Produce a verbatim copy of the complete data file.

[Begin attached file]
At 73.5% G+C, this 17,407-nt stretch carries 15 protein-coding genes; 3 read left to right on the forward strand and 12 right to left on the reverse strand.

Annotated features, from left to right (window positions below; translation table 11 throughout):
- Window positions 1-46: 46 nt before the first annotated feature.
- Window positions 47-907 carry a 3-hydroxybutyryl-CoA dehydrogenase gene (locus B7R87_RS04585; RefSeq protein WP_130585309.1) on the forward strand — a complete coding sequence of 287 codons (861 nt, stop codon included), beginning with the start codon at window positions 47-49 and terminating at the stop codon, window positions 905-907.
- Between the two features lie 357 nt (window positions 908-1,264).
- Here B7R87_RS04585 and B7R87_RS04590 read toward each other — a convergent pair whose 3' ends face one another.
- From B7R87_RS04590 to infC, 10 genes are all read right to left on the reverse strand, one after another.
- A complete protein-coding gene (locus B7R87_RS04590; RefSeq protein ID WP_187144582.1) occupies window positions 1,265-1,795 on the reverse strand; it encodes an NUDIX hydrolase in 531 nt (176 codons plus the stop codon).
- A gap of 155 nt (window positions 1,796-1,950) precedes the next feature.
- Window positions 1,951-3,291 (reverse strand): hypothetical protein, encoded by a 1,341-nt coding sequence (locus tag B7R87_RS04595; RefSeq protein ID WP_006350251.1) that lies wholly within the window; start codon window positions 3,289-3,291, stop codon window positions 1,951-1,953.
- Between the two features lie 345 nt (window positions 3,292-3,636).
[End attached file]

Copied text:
At 73.5% G+C, this 17,407-nt stretch carries 15 protein-coding genes; 3 read left to right on the forward strand and 12 right to left on the reverse strand.

Annotated features, from left to right (window positions below; translation table 11 throughout):
- Window positions 1-46: 46 nt before the first annotated feature.
- Window positions 47-907 carry a 3-hydroxybutyryl-CoA dehydrogenase gene (locus B7R87_RS04585; RefSeq protein WP_130585309.1) on the forward strand — a complete coding sequence of 287 codons (861 nt, stop codon included), beginning with the start codon at window positions 47-49 and terminating at the stop codon, window positions 905-907.
- Between the two features lie 357 nt (window positions 908-1,264).
- Here B7R87_RS04585 and B7R87_RS04590 read toward each other — a convergent pair whose 3' ends face one another.
- From B7R87_RS04590 to infC, 10 genes are all read right to left on the reverse strand, one after another.
- A complete protein-coding gene (locus B7R87_RS04590; RefSeq protein ID WP_187144582.1) occupies window positions 1,265-1,795 on the reverse strand; it encodes an NUDIX hydrolase in 531 nt (176 codons plus the stop codon).
- A gap of 155 nt (window positions 1,796-1,950) precedes the next feature.
- Window positions 1,951-3,291 (reverse strand): hypothetical protein, encoded by a 1,341-nt coding sequence (locus tag B7R87_RS04595; RefSeq protein ID WP_006350251.1) that lies wholly within the window; start codon window positions 3,289-3,291, stop codon window positions 1,951-1,953.
- Between the two features lie 345 nt (window positions 3,292-3,636).